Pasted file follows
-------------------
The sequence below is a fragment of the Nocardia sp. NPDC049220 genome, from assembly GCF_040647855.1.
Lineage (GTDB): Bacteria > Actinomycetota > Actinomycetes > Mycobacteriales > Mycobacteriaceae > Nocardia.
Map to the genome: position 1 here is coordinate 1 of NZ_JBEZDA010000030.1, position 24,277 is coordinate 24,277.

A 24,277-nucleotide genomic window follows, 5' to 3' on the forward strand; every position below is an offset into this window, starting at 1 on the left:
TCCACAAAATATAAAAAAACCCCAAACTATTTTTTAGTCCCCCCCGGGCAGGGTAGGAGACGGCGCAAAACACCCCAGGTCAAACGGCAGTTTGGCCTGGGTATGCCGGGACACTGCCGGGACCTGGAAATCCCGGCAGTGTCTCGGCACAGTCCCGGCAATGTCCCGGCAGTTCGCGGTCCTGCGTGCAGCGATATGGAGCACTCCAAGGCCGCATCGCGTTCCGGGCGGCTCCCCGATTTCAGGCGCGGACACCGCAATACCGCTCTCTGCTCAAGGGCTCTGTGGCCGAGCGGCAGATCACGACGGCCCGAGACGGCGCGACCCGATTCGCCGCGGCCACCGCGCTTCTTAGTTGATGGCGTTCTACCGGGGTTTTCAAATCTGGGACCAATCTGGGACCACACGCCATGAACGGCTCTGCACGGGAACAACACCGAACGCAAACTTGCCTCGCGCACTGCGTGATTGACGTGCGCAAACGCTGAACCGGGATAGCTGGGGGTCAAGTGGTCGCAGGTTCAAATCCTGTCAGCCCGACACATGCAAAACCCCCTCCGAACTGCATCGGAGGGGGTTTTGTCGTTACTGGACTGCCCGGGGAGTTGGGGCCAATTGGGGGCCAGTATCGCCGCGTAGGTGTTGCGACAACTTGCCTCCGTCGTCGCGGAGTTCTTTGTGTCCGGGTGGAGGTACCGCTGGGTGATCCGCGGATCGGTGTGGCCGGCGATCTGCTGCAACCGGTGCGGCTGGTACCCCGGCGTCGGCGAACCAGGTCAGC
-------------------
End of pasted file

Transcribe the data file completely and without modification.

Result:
The sequence below is a fragment of the Nocardia sp. NPDC049220 genome, from assembly GCF_040647855.1.
Lineage (GTDB): Bacteria > Actinomycetota > Actinomycetes > Mycobacteriales > Mycobacteriaceae > Nocardia.
Map to the genome: position 1 here is coordinate 1 of NZ_JBEZDA010000030.1, position 24,277 is coordinate 24,277.

A 24,277-nucleotide genomic window follows, 5' to 3' on the forward strand; every position below is an offset into this window, starting at 1 on the left:
TCCACAAAATATAAAAAAACCCCAAACTATTTTTTAGTCCCCCCCGGGCAGGGTAGGAGACGGCGCAAAACACCCCAGGTCAAACGGCAGTTTGGCCTGGGTATGCCGGGACACTGCCGGGACCTGGAAATCCCGGCAGTGTCTCGGCACAGTCCCGGCAATGTCCCGGCAGTTCGCGGTCCTGCGTGCAGCGATATGGAGCACTCCAAGGCCGCATCGCGTTCCGGGCGGCTCCCCGATTTCAGGCGCGGACACCGCAATACCGCTCTCTGCTCAAGGGCTCTGTGGCCGAGCGGCAGATCACGACGGCCCGAGACGGCGCGACCCGATTCGCCGCGGCCACCGCGCTTCTTAGTTGATGGCGTTCTACCGGGGTTTTCAAATCTGGGACCAATCTGGGACCACACGCCATGAACGGCTCTGCACGGGAACAACACCGAACGCAAACTTGCCTCGCGCACTGCGTGATTGACGTGCGCAAACGCTGAACCGGGATAGCTGGGGGTCAAGTGGTCGCAGGTTCAAATCCTGTCAGCCCGACACATGCAAAACCCCCTCCGAACTGCATCGGAGGGGGTTTTGTCGTTACTGGACTGCCCGGGGAGTTGGGGCCAATTGGGGGCCAGTATCGCCGCGTAGGTGTTGCGACAACTTGCCTCCGTCGTCGCGGAGTTCTTTGTGTCCGGGTGGAGGTACCGCTGGGTGATCCGCGGATCGGTGTGGCCGGCGATCTGCTGCAACCGGTGCGGCTGGTACCCCGGCGTCGGCGAACCAGGTCAGC